Agricultural Marketing Policy


    UNDER this head, Mr. A. N. Duckham, research officer to the Bacon Development Board, made a weighty contribution to the discussion on "State Intervention in Agriculture", which was held in Section M at the British Association meeting in Nottingham. In his view, recent marketing legislation is the offspring of the researches and inventions associated with the names of Liebig, Mendel, Faraday, Pasteur and others, and of the necessity for rectifying the imbalance between agriculture and manufacturing industries. The protective measures adopted by the marketing boards have helped to save British agriculture from chaos by reducing, through price stabilization, the speculative nature and insecurity of 40–50 per cent of home production, and by prompting improvements in agricultural business methods. Other beneficent activities of the boards have been the laying down of minimum quality standards the standardizing of trade practices, and the institution of good market-intelligence services. Equally important have been the provisions made for controlling competition, for example, by limiting the number of sugar-beet factories, creameries, bacon factories, potato merchants and cattle markets. The savings effected by cutting out surplus capacity and operating the remainder at full load should, it is stated, reduce the price spread between farmer and consumer; and farmers should benefit by the practice of collective bargaining, which is one of the main objects of the Marketing Acts. A noteworthy feature of current policy is the statutory attempt to influence demand by 'consumption steering', that is, by means of differential prices and subsidies to consumers, by education, habit-changing and direct publicity. So far very little has been done in this direction, but, in the author's view, the success of current marketing policy will be largely governed by steering consumption more vigorously towards the produce of British soil. Planning and State intervention have come to stay, and their prospective effect will be to ensure stability of quality, supply and price.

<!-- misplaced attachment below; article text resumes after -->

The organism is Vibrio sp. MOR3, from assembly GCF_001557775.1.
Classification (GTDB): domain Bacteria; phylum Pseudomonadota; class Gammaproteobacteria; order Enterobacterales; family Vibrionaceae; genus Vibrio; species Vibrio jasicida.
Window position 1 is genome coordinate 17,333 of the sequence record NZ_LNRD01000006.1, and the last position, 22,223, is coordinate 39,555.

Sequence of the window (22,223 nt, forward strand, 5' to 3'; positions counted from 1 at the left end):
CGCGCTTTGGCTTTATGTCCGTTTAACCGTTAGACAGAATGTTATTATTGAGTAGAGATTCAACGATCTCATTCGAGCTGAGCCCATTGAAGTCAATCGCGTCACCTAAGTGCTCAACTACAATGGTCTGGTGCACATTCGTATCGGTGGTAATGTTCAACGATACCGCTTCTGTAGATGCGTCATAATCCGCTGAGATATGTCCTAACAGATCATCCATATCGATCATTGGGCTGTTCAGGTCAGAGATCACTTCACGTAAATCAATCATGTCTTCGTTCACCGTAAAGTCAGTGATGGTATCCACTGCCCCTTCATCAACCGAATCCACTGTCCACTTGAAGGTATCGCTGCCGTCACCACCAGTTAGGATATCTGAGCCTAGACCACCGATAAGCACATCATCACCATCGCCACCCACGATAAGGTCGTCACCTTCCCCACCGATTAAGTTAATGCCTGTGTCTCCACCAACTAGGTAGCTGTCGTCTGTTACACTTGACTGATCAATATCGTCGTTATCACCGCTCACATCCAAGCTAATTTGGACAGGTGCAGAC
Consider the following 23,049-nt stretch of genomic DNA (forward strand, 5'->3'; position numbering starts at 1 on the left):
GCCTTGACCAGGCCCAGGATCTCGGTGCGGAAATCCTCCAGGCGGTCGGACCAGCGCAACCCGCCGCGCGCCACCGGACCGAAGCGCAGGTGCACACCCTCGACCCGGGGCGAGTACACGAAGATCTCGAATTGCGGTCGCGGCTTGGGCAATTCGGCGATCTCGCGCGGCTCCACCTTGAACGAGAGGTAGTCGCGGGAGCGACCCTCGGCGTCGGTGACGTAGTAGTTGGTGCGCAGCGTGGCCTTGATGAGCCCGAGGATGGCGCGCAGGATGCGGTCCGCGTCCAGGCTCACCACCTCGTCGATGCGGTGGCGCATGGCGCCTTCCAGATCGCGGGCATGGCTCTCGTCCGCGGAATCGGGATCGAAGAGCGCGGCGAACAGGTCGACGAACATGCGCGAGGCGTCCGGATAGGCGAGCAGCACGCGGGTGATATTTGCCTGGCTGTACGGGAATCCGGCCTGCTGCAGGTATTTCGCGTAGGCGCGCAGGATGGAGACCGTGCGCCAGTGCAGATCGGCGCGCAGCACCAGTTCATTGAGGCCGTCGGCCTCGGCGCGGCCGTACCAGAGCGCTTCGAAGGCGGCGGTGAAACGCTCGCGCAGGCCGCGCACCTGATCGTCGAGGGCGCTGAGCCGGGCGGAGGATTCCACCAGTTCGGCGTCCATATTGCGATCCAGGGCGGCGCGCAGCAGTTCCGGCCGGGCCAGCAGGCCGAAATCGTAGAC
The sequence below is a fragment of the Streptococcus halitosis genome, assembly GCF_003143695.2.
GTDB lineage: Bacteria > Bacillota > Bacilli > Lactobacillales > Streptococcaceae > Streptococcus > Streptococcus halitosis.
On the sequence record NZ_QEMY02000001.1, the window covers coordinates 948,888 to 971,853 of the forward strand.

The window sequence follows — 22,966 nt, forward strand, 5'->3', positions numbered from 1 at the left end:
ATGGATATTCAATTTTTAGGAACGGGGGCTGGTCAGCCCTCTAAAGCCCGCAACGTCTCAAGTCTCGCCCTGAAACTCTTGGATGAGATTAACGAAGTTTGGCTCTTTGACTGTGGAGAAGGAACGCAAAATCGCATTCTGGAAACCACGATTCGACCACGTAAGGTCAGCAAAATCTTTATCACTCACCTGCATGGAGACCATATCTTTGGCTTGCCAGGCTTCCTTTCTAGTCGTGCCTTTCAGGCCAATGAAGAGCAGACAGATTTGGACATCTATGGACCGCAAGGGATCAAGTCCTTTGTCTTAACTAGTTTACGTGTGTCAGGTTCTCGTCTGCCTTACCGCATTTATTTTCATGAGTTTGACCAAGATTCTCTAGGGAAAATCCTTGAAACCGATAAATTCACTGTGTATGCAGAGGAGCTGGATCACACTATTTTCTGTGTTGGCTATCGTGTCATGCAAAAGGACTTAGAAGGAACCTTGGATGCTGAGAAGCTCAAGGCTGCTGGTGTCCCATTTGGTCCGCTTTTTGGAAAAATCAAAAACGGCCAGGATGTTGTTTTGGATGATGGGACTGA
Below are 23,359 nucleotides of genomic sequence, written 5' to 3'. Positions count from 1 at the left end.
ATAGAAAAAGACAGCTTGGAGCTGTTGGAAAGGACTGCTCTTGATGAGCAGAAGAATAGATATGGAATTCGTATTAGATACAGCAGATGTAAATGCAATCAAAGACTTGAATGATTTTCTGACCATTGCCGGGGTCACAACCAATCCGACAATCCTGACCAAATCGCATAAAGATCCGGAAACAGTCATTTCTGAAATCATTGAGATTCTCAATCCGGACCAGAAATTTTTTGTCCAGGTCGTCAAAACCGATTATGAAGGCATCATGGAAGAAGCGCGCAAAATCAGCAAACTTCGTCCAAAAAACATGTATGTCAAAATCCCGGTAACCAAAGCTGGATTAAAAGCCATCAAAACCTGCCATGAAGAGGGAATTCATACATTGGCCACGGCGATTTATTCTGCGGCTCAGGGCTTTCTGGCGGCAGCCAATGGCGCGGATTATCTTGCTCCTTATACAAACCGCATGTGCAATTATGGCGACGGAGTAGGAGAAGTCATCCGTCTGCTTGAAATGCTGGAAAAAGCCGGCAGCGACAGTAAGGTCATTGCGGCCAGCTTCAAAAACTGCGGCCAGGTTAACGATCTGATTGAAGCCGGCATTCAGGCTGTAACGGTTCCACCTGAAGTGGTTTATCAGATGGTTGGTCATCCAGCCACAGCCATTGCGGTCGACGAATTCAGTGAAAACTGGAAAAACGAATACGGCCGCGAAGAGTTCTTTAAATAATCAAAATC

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    Agricultural Marketing Policy. Nature 140, 887 (1937).

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